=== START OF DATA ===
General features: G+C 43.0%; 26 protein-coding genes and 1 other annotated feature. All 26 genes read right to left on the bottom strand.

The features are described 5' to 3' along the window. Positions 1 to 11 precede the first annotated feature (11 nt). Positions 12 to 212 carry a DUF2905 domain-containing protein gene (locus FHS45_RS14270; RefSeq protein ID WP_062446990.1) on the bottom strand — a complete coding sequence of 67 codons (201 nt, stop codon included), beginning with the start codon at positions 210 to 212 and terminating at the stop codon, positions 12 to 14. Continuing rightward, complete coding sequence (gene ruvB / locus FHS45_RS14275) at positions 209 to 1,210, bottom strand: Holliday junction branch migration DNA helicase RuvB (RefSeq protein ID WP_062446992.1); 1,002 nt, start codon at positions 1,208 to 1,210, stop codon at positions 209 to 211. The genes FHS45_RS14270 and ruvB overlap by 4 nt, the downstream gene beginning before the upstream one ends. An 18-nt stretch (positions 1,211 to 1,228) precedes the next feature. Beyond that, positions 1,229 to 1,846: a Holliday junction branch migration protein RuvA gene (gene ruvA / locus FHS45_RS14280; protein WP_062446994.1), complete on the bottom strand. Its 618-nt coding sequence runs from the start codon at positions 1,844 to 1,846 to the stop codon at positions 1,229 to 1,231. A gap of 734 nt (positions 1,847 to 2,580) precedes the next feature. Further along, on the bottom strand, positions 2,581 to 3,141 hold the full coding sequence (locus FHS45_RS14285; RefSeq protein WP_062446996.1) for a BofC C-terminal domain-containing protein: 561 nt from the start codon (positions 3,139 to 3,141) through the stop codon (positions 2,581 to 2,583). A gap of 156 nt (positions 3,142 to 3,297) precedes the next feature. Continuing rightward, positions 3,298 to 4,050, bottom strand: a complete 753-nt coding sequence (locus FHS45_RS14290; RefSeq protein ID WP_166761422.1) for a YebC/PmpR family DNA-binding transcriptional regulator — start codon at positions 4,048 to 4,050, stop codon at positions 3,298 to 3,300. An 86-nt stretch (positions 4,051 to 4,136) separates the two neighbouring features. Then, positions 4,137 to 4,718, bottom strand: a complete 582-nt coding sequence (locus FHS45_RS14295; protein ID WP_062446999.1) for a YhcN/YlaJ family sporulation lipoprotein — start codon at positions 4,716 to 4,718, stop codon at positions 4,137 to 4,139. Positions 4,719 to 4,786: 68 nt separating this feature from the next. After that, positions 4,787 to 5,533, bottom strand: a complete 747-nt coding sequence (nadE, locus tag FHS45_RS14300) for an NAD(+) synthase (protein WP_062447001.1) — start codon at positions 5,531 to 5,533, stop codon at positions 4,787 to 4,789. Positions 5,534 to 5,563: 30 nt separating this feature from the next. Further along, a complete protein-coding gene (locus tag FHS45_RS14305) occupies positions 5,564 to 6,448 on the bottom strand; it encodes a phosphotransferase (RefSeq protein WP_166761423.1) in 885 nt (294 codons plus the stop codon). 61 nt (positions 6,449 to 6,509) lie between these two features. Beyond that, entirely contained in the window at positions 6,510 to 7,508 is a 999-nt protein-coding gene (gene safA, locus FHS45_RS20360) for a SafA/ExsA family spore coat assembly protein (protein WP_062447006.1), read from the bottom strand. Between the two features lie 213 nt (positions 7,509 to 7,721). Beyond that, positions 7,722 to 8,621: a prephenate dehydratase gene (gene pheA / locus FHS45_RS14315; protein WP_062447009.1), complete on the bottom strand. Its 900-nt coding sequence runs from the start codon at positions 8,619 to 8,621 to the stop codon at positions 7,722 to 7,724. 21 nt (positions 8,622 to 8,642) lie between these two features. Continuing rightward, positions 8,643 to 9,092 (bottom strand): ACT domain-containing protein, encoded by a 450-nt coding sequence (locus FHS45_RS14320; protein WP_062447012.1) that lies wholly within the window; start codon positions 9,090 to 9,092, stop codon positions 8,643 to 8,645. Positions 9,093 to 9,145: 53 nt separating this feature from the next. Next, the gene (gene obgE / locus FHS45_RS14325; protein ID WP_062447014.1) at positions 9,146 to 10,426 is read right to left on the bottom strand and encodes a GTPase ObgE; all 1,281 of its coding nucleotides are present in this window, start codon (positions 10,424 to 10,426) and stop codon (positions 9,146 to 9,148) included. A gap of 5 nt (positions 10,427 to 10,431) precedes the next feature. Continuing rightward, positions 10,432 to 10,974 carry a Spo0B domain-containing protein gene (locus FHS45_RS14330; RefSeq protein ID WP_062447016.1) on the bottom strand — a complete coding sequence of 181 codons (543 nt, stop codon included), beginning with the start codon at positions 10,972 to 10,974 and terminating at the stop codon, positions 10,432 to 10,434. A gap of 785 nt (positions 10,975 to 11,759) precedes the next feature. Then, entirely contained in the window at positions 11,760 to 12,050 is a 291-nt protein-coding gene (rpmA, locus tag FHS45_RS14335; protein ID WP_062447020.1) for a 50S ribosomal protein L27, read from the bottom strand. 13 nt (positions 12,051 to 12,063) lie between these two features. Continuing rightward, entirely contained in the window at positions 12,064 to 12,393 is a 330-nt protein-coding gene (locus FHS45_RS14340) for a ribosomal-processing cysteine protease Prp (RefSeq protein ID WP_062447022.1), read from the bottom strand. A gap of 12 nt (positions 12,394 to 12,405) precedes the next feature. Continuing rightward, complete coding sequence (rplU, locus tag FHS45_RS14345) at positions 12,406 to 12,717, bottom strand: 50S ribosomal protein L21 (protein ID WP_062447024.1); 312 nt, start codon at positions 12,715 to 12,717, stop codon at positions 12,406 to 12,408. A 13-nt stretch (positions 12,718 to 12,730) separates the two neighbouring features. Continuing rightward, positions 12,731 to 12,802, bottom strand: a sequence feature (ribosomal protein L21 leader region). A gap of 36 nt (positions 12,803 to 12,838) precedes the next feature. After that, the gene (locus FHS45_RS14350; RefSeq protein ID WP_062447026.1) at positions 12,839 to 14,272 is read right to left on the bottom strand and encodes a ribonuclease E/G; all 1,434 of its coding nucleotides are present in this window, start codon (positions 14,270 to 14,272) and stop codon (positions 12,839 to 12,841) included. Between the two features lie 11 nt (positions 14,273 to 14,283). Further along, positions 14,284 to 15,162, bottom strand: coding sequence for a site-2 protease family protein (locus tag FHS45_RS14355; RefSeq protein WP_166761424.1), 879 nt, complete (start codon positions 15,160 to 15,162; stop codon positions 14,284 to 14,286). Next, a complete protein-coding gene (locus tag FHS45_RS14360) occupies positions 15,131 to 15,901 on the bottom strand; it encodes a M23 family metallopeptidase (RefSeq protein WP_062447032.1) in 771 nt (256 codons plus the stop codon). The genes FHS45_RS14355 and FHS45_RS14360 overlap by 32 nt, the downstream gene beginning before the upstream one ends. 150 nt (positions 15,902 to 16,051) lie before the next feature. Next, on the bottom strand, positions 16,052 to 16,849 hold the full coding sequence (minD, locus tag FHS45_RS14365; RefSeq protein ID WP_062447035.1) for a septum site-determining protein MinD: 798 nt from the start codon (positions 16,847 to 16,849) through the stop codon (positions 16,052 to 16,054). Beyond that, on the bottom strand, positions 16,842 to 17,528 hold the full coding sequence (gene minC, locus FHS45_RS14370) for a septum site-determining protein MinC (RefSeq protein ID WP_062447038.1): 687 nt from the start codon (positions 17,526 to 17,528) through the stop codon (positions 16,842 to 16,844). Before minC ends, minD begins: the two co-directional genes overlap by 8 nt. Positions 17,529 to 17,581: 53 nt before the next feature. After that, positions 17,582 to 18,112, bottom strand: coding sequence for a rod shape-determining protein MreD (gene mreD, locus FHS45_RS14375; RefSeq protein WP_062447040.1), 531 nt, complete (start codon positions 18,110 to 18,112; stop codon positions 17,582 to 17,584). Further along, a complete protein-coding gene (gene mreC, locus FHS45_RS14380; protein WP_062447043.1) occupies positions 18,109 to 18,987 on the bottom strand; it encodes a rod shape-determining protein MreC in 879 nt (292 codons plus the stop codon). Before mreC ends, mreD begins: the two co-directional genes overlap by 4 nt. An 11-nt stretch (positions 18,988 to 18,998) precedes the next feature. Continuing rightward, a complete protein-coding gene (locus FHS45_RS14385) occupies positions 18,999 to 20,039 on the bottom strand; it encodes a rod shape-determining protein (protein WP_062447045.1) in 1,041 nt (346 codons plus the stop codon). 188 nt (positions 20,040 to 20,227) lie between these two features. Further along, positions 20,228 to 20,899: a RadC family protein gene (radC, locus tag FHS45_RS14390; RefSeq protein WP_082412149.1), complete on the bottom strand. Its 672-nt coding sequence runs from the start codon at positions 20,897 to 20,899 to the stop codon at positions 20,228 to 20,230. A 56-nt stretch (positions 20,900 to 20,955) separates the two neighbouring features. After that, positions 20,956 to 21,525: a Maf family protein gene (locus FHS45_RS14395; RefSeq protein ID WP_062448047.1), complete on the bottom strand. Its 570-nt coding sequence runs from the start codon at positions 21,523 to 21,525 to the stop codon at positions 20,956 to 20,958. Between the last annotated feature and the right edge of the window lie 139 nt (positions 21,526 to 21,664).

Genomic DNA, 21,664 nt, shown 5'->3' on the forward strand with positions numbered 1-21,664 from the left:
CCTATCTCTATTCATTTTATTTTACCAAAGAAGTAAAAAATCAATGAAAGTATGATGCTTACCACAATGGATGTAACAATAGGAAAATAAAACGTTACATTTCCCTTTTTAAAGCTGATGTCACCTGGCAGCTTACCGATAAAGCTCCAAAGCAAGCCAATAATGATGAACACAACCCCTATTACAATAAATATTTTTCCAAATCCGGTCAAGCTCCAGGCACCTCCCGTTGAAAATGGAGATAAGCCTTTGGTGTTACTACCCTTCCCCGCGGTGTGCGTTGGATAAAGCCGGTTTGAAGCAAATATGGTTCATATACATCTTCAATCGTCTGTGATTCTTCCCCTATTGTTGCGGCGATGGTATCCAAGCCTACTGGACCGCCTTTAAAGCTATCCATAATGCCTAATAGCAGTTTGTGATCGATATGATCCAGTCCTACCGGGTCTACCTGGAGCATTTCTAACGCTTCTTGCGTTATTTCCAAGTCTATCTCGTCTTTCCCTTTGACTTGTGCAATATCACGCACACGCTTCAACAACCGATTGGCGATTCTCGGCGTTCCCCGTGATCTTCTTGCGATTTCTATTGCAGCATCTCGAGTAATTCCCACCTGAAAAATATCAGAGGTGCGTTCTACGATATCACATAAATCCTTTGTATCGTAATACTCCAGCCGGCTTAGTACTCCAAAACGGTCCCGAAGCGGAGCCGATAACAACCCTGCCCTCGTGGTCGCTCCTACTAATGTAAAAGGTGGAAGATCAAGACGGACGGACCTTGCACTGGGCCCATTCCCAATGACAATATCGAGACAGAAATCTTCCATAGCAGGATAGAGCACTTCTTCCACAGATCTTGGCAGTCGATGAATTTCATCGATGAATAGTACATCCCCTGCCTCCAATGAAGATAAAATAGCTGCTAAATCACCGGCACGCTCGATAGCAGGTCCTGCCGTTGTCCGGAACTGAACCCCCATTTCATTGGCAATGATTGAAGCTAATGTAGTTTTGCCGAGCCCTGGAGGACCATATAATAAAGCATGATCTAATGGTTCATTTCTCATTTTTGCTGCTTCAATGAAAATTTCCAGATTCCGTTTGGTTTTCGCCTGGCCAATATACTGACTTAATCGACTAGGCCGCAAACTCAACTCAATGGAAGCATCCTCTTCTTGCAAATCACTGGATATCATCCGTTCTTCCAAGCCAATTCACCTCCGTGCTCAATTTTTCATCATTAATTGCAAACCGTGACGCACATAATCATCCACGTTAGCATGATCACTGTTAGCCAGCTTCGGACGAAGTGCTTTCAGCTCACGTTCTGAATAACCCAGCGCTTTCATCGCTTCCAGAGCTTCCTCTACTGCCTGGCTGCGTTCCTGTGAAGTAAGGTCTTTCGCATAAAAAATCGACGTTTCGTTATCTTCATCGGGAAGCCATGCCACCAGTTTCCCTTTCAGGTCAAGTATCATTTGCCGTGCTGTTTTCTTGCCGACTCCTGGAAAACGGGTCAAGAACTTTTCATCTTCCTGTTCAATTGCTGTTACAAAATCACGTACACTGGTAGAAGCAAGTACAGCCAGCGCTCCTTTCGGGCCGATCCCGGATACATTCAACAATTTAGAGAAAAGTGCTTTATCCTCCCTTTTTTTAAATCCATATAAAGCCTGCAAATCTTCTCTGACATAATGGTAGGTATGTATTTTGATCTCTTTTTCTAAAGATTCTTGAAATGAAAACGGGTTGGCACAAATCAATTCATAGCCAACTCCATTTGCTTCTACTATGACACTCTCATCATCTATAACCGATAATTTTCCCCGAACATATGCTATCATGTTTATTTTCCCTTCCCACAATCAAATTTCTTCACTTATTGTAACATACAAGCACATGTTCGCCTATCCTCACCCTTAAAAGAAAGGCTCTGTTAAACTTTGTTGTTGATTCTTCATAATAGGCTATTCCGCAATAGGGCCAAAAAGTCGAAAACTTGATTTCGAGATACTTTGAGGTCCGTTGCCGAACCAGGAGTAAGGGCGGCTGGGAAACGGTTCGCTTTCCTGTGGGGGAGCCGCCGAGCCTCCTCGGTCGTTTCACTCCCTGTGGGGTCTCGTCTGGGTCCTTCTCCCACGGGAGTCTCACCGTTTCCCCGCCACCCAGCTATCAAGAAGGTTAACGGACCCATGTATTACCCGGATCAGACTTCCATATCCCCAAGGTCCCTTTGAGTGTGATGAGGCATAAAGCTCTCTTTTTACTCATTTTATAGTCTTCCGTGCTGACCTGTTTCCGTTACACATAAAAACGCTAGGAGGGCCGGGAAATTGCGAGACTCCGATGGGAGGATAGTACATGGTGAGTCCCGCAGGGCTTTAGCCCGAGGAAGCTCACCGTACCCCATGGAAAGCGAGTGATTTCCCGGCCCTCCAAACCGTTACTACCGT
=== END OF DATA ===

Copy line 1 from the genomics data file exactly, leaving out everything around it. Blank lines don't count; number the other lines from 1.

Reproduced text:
General features: G+C 43.0%; 26 protein-coding genes and 1 other annotated feature. All 26 genes read right to left on the bottom strand.